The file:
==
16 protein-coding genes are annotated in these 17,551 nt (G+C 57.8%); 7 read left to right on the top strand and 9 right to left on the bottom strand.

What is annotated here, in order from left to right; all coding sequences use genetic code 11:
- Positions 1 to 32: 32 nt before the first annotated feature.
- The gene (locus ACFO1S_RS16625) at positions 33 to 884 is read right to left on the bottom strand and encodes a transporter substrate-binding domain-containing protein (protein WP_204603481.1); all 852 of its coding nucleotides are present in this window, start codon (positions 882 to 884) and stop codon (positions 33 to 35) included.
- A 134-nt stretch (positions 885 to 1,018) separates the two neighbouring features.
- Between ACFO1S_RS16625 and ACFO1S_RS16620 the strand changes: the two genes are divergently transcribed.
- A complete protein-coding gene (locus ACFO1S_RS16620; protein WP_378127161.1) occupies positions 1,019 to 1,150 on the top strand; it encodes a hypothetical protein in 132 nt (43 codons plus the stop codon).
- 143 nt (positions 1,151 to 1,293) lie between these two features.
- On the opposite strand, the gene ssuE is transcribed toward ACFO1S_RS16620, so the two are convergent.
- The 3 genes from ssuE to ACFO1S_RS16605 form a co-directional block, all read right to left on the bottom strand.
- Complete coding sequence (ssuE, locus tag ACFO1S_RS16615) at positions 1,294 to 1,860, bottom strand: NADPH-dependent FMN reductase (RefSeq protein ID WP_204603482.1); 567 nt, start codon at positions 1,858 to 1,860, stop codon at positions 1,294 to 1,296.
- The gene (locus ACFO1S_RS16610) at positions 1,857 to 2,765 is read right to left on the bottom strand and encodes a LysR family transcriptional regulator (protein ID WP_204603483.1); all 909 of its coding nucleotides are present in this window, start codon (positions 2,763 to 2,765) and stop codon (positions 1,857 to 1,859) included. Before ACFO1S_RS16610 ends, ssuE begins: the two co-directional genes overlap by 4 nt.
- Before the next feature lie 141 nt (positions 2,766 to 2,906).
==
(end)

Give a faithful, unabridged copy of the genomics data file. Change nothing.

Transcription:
16 protein-coding genes are annotated in these 17,551 nt (G+C 57.8%); 7 read left to right on the top strand and 9 right to left on the bottom strand.

What is annotated here, in order from left to right; all coding sequences use genetic code 11:
- Positions 1 to 32: 32 nt before the first annotated feature.
- The gene (locus ACFO1S_RS16625) at positions 33 to 884 is read right to left on the bottom strand and encodes a transporter substrate-binding domain-containing protein (protein WP_204603481.1); all 852 of its coding nucleotides are present in this window, start codon (positions 882 to 884) and stop codon (positions 33 to 35) included.
- A 134-nt stretch (positions 885 to 1,018) separates the two neighbouring features.
- Between ACFO1S_RS16625 and ACFO1S_RS16620 the strand changes: the two genes are divergently transcribed.
- A complete protein-coding gene (locus ACFO1S_RS16620; protein WP_378127161.1) occupies positions 1,019 to 1,150 on the top strand; it encodes a hypothetical protein in 132 nt (43 codons plus the stop codon).
- 143 nt (positions 1,151 to 1,293) lie between these two features.
- On the opposite strand, the gene ssuE is transcribed toward ACFO1S_RS16620, so the two are convergent.
- The 3 genes from ssuE to ACFO1S_RS16605 form a co-directional block, all read right to left on the bottom strand.
- Complete coding sequence (ssuE, locus tag ACFO1S_RS16615) at positions 1,294 to 1,860, bottom strand: NADPH-dependent FMN reductase (RefSeq protein ID WP_204603482.1); 567 nt, start codon at positions 1,858 to 1,860, stop codon at positions 1,294 to 1,296.
- The gene (locus ACFO1S_RS16610) at positions 1,857 to 2,765 is read right to left on the bottom strand and encodes a LysR family transcriptional regulator (protein ID WP_204603483.1); all 909 of its coding nucleotides are present in this window, start codon (positions 2,763 to 2,765) and stop codon (positions 1,857 to 1,859) included. Before ACFO1S_RS16610 ends, ssuE begins: the two co-directional genes overlap by 4 nt.
- Before the next feature lie 141 nt (positions 2,766 to 2,906).